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 Table of Contents  
CASE REPORT
Year : 2019  |  Volume : 3  |  Issue : 2  |  Page : 66-67

Laryngeal synovial sarcoma: A rare location


Department of Medical Oncology, Faculty of Medicine of Tunis, Salah Azaiez Institute Tunis, El Manar University, Tunis, Tunisia

Date of Web Publication24-Jun-2019

Correspondence Address:
Prof. Nesrine Chraiet
Department of Medical Oncology, Faculty of Medicine of Tunis, Salah Azaiez Institute Tunis, Université El Manar, Tunis
Tunisia
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Source of Support: None, Conflict of Interest: None


DOI: 10.4103/LJMS.LJMS_4_19

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  Abstract 


Synovial sarcoma is an aggressive malignant mesenchymal tumor. Its incidence in oto-rhino-laryngeal location is very rare. A multidisciplinary management is recommended. We report the case of a 37-year-old male with synovial sarcoma of the larynx. We analyze the clinical, morphological, and therapeutic characteristics of this neoplasia through this observation.

Keywords: Chemotherapy, laryngeal synovial sarcoma, radiotherapy, surgery


How to cite this article:
Chraiet N, Zenzri Y, Gabsi A, Mezlini A. Laryngeal synovial sarcoma: A rare location. Libyan J Med Sci 2019;3:66-7

How to cite this URL:
Chraiet N, Zenzri Y, Gabsi A, Mezlini A. Laryngeal synovial sarcoma: A rare location. Libyan J Med Sci [serial online] 2019 [cited 2019 Sep 19];3:66-7. Available from: http://www.ljmsonline.com/text.asp?2019/3/2/66/261065




  Introduction Top


Synovial sarcoma is a rare mesenchymal tumor. It represents 5% of soft-tissue sarcomas.[1] It is common in young adult males. Synovial sarcoma is usually observed in the lower limbs.[2] Its incidence in oto-rhino-laryngeal location is very rare, with a predilection for the hypopharynx. Complete large excision and local radiotherapy are effective in local control. Chemotherapy is indicated in the presence of metastasis.


  Case Report Top


A 37-year-old young male, with a medical history of heavy smoking (30 pack-year smoking history) stopped for 3 years and chronic alcoholism, presented with an anterior cervical mass progressively growing for 9 months. The patient was also recently suffering from dyspnea and dysphonia. Direct laryngoscopy revealed a subglottic mass obstructing 50% of the tract. The anatomopathological examination of a biopsy concluded a biphasic synovial sarcoma, Grade III according to the French Federation of Cancer Centers Sarcoma Group (FNCLCC). A midface computed tomography (CT) scan showed an anteromedial necrotic mass of 46.2 mm × 38.6 mm budding from the glottic–subglottic area and reaching the infraglottic one [Figure 1]. This lesion caused an erosion of the thyroid cartilage. Due to worsening dyspnea, the patient underwent tracheotomy in emergency. A total laryngectomy with total thyroidectomy and cervical adenectomy was conducted. Anatomopathological features showed a spindle cell tumor with glandular differentiated areas matching with the diagnosis of biphasic synovial sarcoma. The margins were negative. Lymph nodes and thyroid were not invaded. The patient underwent adjuvant radiotherapy on the tumor bed at the dose of 51.5 Gy. Twelve months later, the CT scan revealed a 12-mm unique lesion on the superior right lung lobe [Figure 2]. A biopsy was conducted which confirmed the diagnosis of relapsed sarcoma by showing a hemangiopericytic vascularization within spindle cells positive for cytokeratin, epithelial membrane antigen (EMA), vimentin, and CD99. He underwent six courses of doxorubicin monotherapy with lung and bone progression. He is still on second-line chemotherapy by ifosfamide.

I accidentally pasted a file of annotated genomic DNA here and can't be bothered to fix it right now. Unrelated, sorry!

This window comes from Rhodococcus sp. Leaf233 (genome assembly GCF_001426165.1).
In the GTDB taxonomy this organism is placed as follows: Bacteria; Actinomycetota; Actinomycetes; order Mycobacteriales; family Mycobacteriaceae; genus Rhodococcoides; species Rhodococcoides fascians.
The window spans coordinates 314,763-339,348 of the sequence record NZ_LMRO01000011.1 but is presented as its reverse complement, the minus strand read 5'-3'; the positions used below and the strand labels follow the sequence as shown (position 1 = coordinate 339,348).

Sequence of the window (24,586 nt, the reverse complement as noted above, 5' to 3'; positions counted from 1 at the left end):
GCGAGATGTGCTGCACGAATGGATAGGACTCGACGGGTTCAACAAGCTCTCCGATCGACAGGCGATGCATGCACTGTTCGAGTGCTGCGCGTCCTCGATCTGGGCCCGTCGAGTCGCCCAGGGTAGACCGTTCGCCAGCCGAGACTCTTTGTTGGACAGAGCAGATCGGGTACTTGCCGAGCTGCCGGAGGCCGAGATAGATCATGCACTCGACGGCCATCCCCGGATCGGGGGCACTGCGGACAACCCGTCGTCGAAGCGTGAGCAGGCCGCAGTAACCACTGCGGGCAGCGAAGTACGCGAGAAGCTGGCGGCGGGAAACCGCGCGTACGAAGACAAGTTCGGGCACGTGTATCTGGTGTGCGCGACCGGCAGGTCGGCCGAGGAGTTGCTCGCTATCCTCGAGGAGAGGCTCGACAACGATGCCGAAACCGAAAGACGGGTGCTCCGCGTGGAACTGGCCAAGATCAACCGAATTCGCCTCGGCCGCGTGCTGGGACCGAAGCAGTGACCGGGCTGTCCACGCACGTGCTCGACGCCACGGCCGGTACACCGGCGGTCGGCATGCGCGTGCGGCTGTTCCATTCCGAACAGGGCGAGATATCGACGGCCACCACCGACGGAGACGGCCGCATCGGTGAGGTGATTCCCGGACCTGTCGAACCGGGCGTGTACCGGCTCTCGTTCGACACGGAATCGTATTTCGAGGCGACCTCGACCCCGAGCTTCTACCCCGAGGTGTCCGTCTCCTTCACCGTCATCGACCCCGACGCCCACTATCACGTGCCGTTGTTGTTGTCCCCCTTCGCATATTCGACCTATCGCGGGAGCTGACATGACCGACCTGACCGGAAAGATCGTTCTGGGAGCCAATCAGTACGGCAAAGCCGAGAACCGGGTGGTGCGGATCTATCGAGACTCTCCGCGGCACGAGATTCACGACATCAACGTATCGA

Figure 1: Midface computed tomography scan of laryngeal synovial sarcoma

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Figure 2: Lung metastasis

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  Discussion Top


Cervical location of soft-tissue sarcoma is very rare. It represents only 1% of malignant head-and-neck tumors.[3] Synovial sarcomas emerge from pluripotent mesenchymal cells, near or distant from joints. It represents the 4th common sarcoma subtype, after malignant histiocytofibroma, liposarcoma, and rhabdomyosarcoma.[4] Commonly, synovial sarcoma is seen in young adults, like our patient, with a 2.1 sex ratio. It predominates in periarticular soft tissues of the inferior limbs.[1] The most frequent head-and-neck locations are the pharynx and the parapharyngeal space. Laryngeal synovial sarcoma is reported in only twenty cases in literature.